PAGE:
Careless tweets – Why 140 characters is too much as CNN sacks reporter

There is a lot of this going around. Reporters sacked for making comments on blogs and social networks. The latest is CNN, following The Washington Post and The Age, which has parted company with Middle Eastern affairs editor, Octavia Nasr, after she tweeted a controversial message of support for Shiite cleric Grand Ayatollah Mohammed Hussein Fadlallah.

In an internal memo Parisa Khosravi, the senior vice president of international newsgathering for CNN Worldwide, said that she “had a conversation” with Nasr on Wednesday morning and that “we have decided that she will be leaving the company”.

Nasr’s tweet read: “Sad to hear of the passing of Sayyed Mohammad Hussein Fadlallah.. One of Hezbollah’s giants I respect a lot. #Lebanon”.

She then came out in a blog post and defended herself saying that the negative reaction she received for her tweet provided “a good lesson on why 140 characters should not be used to comment on controversial or sensitive issues, especially those dealing with the Middle East”.

She said it was an “error of judgment for me to write such a simplistic comment and I’m sorry because it conveyed that I supported Fadlallah’s life’s work. That’s not the case at all”.

She argued that she should have written something more like (if character count was not an issue): “I used the words respect’ and ‘sad’ because to me as a Middle Eastern woman, Fadlallah took a contrarian and pioneering stand among Shia clerics on woman’s rights. He called for the abolition of the tribal system of ‘honour killing’. He called the practice primitive and non-productive. He warned Muslim men that abuse of women was against Islam.”

What she should have done is tweeted nothing at all.  Fadlallah is a hugely controversial figure in Middle Eastern politics and you don’t have to be a rocket scientist to work out that tweeting the words “I respect a lot” will get you in trouble.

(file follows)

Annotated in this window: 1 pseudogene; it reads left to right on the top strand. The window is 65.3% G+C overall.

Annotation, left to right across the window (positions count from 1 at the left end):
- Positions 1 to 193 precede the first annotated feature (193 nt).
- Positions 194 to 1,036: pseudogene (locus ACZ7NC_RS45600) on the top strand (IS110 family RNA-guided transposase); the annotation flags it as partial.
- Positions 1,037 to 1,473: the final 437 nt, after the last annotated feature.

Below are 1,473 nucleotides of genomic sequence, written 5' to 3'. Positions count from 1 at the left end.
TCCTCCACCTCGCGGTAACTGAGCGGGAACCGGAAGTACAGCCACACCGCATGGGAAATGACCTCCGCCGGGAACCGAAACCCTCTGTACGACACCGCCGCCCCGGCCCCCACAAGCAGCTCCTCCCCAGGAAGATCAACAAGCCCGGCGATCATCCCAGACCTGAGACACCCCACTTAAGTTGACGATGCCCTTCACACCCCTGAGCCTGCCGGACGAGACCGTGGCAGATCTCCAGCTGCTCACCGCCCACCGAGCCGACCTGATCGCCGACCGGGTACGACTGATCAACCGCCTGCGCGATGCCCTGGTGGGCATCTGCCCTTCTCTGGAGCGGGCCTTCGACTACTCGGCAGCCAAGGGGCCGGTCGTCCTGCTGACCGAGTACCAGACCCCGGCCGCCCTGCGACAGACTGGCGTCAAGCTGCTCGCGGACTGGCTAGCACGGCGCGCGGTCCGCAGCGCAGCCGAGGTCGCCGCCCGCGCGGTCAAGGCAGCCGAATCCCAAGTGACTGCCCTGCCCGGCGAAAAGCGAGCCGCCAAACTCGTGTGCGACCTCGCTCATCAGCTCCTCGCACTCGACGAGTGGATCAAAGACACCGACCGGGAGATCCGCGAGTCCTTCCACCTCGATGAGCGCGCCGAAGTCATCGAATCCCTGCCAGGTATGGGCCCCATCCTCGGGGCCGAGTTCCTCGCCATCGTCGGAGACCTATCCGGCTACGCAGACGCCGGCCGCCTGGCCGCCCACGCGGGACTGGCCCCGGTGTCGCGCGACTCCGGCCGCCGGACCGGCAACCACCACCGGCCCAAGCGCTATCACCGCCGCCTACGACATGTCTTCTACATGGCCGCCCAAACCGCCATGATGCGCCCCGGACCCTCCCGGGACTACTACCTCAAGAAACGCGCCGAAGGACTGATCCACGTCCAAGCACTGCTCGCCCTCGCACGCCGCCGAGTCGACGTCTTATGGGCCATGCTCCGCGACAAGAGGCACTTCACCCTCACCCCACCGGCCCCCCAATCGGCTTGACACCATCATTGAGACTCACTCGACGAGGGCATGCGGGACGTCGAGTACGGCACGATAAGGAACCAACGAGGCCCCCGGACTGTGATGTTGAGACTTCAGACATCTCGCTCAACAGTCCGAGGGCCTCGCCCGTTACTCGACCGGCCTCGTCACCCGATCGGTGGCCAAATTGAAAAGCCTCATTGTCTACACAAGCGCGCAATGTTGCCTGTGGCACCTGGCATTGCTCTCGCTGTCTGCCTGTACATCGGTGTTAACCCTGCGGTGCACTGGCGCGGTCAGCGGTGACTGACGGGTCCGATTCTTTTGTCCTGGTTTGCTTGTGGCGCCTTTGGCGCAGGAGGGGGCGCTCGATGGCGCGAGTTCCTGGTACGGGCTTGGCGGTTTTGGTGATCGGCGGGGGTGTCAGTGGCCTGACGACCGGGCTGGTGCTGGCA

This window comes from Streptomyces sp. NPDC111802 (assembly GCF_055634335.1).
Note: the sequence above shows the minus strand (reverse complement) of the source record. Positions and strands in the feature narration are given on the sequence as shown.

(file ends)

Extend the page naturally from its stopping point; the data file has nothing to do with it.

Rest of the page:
As despite his stand on women’s rights Fadlallah regular praised suicide bombers, called for martyrs, had close links to Hezbollah (was rumoured for years to be its leader) and wanted to see Israel cease to exist. That strikes me as containing a few clues to guide a senior journalist. Private thoughts are one thing, public shouting from the rooftops is another.

It is a shame as Nasr because as the New York Times points out her coverage of the protests in Iran earlier this year were praised for the way she integrated social media sites like Twitter within CNN’s newsgathering process.

But it is a stark a reminder that one careless tweet is all it takes; a reminder that Twitter is a broadcast medium; that you have to be careful what you write as not everyone following you is your fan or your friend; and yes your boss will read it and react.

The sacking of Nasr by CNN follows The Washington Post recently firing blogger David Weigel after comments he made about Republicans including that Matt Drudge should “handle his emotional problems more responsibly and set himself on fire”. Weigel was lucky he was promptly hired by MSNBC.

In Australia columnist Catherine Deveny also lost her job and was sacked by The Age following attacks on stars at The TV Week Logie Awards for some controversial tweets.